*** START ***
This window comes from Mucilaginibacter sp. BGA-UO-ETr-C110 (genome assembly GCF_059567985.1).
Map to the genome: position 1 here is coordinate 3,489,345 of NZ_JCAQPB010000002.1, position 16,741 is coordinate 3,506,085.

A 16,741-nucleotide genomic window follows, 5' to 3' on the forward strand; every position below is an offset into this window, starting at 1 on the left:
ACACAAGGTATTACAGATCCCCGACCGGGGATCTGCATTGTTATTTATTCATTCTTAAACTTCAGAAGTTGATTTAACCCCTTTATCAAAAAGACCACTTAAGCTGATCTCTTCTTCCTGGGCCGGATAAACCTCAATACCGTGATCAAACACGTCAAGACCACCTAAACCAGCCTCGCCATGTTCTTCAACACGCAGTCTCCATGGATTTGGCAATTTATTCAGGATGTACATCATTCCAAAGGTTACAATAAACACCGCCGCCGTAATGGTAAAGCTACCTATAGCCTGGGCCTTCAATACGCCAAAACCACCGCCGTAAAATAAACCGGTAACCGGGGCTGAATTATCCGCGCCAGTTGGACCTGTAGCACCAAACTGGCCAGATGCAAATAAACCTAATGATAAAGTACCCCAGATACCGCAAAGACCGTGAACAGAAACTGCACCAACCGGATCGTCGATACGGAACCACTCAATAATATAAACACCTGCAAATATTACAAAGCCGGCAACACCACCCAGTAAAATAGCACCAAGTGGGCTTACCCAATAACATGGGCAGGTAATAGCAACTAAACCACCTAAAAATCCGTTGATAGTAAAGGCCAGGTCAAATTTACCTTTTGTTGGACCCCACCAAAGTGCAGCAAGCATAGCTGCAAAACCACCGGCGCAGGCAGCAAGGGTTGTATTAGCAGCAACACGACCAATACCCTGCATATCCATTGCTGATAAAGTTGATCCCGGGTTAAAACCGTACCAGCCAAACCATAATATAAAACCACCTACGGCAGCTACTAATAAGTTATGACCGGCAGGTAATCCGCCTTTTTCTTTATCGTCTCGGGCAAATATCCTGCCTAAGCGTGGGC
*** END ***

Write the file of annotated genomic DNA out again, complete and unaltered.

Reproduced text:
This window comes from Mucilaginibacter sp. BGA-UO-ETr-C110 (genome assembly GCF_059567985.1).
Map to the genome: position 1 here is coordinate 3,489,345 of NZ_JCAQPB010000002.1, position 16,741 is coordinate 3,506,085.

A 16,741-nucleotide genomic window follows, 5' to 3' on the forward strand; every position below is an offset into this window, starting at 1 on the left:
ACACAAGGTATTACAGATCCCCGACCGGGGATCTGCATTGTTATTTATTCATTCTTAAACTTCAGAAGTTGATTTAACCCCTTTATCAAAAAGACCACTTAAGCTGATCTCTTCTTCCTGGGCCGGATAAACCTCAATACCGTGATCAAACACGTCAAGACCACCTAAACCAGCCTCGCCATGTTCTTCAACACGCAGTCTCCATGGATTTGGCAATTTATTCAGGATGTACATCATTCCAAAGGTTACAATAAACACCGCCGCCGTAATGGTAAAGCTACCTATAGCCTGGGCCTTCAATACGCCAAAACCACCGCCGTAAAATAAACCGGTAACCGGGGCTGAATTATCCGCGCCAGTTGGACCTGTAGCACCAAACTGGCCAGATGCAAATAAACCTAATGATAAAGTACCCCAGATACCGCAAAGACCGTGAACAGAAACTGCACCAACCGGATCGTCGATACGGAACCACTCAATAATATAAACACCTGCAAATATTACAAAGCCGGCAACACCACCCAGTAAAATAGCACCAAGTGGGCTTACCCAATAACATGGGCAGGTAATAGCAACTAAACCACCTAAAAATCCGTTGATAGTAAAGGCCAGGTCAAATTTACCTTTTGTTGGACCCCACCAAAGTGCAGCAAGCATAGCTGCAAAACCACCGGCGCAGGCAGCAAGGGTTGTATTAGCAGCAACACGACCAATACCCTGCATATCCATTGCTGATAAAGTTGATCCCGGGTTAAAACCGTACCAGCCAAACCATAATATAAAACCACCTACGGCAGCTACTAATAAGTTATGACCGGCAGGTAATCCGCCTTTTTCTTTATCGTCTCGGGCAAATATCCTGCCTAAGCGTGGGC